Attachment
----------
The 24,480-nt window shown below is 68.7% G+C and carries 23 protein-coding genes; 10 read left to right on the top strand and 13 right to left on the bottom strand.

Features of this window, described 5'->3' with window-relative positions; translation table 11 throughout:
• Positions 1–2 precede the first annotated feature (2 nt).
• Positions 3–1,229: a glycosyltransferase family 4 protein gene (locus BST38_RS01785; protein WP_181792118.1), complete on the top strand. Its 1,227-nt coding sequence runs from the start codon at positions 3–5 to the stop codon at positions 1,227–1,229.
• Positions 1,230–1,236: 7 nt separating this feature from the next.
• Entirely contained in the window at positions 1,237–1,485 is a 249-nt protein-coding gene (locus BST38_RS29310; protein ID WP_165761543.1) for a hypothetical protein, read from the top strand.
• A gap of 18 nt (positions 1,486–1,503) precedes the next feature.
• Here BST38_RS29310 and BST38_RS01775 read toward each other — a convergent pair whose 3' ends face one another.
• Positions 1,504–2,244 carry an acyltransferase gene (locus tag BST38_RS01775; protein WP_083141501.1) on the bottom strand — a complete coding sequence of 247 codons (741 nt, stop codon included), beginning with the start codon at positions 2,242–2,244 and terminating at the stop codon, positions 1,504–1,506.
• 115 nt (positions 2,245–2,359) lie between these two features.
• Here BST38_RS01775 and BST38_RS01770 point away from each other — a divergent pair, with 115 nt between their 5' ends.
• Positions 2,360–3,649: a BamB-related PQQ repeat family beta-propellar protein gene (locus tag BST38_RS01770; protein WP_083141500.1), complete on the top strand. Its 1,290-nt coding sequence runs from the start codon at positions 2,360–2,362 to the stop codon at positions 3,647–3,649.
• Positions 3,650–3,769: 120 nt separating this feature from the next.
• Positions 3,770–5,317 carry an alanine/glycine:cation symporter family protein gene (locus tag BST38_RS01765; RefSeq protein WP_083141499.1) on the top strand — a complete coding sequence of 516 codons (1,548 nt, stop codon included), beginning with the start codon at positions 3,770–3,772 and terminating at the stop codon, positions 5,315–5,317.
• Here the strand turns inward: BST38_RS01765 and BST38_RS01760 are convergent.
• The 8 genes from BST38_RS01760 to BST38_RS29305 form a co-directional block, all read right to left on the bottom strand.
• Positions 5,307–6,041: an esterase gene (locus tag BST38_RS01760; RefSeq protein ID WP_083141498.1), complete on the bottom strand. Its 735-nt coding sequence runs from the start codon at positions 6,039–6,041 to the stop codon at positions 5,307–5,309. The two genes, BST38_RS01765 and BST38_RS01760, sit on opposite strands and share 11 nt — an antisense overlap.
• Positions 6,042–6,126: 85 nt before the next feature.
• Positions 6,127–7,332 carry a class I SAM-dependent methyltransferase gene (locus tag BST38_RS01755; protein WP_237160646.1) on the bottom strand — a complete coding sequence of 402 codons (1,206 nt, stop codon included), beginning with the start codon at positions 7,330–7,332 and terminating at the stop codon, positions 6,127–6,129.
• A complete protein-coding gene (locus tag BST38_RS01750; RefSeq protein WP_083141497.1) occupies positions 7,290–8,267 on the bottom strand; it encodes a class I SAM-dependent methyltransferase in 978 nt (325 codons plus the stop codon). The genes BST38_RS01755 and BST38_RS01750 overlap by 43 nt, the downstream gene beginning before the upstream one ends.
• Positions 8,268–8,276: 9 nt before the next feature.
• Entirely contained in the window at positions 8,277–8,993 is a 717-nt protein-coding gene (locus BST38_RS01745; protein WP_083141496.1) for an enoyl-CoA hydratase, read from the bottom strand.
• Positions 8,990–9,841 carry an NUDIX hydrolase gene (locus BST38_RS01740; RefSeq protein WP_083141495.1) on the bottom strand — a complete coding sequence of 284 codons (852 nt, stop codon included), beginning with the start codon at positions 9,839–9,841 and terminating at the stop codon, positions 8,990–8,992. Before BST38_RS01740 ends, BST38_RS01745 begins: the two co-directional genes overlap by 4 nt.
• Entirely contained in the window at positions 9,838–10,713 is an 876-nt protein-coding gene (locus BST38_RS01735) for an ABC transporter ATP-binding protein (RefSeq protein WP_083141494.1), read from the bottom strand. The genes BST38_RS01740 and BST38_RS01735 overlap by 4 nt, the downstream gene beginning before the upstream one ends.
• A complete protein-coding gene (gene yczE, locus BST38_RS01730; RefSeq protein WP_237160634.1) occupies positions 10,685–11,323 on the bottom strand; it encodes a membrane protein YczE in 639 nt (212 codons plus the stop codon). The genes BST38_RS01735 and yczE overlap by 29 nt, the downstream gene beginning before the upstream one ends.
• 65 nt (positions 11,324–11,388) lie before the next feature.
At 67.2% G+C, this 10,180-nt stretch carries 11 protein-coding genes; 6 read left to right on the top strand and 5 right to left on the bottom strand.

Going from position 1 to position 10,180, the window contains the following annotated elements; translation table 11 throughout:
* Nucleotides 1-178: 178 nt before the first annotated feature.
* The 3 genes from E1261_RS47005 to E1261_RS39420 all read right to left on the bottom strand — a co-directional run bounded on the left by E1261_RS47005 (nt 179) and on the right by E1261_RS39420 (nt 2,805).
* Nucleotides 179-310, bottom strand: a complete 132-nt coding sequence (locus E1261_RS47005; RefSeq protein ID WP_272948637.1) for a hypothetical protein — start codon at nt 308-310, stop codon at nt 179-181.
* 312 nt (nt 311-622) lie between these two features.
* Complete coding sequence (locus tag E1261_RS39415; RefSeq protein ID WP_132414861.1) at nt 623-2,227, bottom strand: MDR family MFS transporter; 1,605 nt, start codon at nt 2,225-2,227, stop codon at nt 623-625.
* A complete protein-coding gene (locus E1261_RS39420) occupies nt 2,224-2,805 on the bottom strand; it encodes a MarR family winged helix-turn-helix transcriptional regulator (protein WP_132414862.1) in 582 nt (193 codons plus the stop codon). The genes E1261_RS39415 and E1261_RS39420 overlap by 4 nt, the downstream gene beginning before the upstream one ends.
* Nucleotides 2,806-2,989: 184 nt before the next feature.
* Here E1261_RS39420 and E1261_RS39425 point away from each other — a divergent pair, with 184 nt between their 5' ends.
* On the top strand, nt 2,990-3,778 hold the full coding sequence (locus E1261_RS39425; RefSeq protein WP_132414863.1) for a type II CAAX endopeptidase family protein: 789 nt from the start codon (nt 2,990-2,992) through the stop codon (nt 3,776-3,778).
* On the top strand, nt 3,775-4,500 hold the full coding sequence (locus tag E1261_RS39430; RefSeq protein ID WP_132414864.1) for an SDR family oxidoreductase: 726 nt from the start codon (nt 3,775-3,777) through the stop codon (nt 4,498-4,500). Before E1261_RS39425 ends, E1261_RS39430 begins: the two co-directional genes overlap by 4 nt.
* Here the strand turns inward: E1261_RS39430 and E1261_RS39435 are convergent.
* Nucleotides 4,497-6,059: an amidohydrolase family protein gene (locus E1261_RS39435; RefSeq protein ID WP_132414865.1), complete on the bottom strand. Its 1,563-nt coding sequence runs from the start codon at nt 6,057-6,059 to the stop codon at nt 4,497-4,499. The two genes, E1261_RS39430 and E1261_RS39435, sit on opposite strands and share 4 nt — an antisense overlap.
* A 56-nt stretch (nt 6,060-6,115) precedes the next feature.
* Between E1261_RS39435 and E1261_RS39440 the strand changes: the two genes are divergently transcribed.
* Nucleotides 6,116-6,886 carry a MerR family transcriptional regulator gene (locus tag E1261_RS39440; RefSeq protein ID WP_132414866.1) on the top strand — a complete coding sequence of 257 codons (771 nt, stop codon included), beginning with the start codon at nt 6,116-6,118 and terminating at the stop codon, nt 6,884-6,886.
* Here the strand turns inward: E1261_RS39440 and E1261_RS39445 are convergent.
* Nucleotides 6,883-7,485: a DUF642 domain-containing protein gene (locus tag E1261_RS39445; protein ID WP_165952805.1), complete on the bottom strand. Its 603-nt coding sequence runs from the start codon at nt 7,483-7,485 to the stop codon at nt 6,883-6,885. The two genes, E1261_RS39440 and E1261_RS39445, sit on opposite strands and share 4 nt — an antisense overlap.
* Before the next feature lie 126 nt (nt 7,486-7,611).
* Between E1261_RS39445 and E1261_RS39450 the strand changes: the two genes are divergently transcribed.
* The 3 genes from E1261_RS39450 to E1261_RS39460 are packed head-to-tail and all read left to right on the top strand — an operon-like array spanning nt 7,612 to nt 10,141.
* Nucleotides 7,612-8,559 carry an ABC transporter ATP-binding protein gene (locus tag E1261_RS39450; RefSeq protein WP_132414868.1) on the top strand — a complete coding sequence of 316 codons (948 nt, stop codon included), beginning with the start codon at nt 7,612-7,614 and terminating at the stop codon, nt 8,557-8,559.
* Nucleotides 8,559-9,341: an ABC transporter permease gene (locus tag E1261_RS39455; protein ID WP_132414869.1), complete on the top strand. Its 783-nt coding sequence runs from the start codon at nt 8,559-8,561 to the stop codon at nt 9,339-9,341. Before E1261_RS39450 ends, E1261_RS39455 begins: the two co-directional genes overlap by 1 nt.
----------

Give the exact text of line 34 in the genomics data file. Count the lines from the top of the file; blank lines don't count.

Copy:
* A complete protein-coding gene (locus E1261_RS39420) occupies nt 2,224-2,805 on the bottom strand; it encodes a MarR family winged helix-turn-helix transcriptional regulator (protein WP_132414862.1) in 582 nt (193 codons plus the stop codon). The genes E1261_RS39415 and E1261_RS39420 overlap by 4 nt, the downstream gene beginning before the upstream one ends.